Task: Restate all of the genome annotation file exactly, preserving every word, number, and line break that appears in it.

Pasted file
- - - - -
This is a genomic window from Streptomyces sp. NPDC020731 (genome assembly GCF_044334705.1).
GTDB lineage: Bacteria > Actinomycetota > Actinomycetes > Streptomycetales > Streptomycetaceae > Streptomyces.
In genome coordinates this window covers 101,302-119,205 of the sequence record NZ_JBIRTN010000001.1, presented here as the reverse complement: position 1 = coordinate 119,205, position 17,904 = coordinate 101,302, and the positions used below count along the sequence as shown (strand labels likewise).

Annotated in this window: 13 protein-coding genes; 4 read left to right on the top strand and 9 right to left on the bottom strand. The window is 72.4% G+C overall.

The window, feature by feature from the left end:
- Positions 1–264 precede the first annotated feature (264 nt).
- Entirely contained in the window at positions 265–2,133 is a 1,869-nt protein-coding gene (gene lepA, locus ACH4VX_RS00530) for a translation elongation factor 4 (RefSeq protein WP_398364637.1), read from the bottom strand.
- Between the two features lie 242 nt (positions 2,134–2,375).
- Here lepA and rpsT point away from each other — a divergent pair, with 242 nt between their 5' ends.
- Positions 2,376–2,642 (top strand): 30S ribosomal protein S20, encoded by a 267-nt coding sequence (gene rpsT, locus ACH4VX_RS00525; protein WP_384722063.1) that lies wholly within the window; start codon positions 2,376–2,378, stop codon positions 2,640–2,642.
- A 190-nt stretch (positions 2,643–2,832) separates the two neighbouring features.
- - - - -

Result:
This is a genomic window from Streptomyces sp. NPDC020731 (genome assembly GCF_044334705.1).
GTDB lineage: Bacteria > Actinomycetota > Actinomycetes > Streptomycetales > Streptomycetaceae > Streptomyces.
In genome coordinates this window covers 101,302-119,205 of the sequence record NZ_JBIRTN010000001.1, presented here as the reverse complement: position 1 = coordinate 119,205, position 17,904 = coordinate 101,302, and the positions used below count along the sequence as shown (strand labels likewise).

Annotated in this window: 13 protein-coding genes; 4 read left to right on the top strand and 9 right to left on the bottom strand. The window is 72.4% G+C overall.

The window, feature by feature from the left end:
- Positions 1–264 precede the first annotated feature (264 nt).
- Entirely contained in the window at positions 265–2,133 is a 1,869-nt protein-coding gene (gene lepA, locus ACH4VX_RS00530) for a translation elongation factor 4 (RefSeq protein WP_398364637.1), read from the bottom strand.
- Between the two features lie 242 nt (positions 2,134–2,375).
- Here lepA and rpsT point away from each other — a divergent pair, with 242 nt between their 5' ends.
- Positions 2,376–2,642 (top strand): 30S ribosomal protein S20, encoded by a 267-nt coding sequence (gene rpsT, locus ACH4VX_RS00525; protein WP_384722063.1) that lies wholly within the window; start codon positions 2,376–2,378, stop codon positions 2,640–2,642.
- A 190-nt stretch (positions 2,643–2,832) separates the two neighbouring features.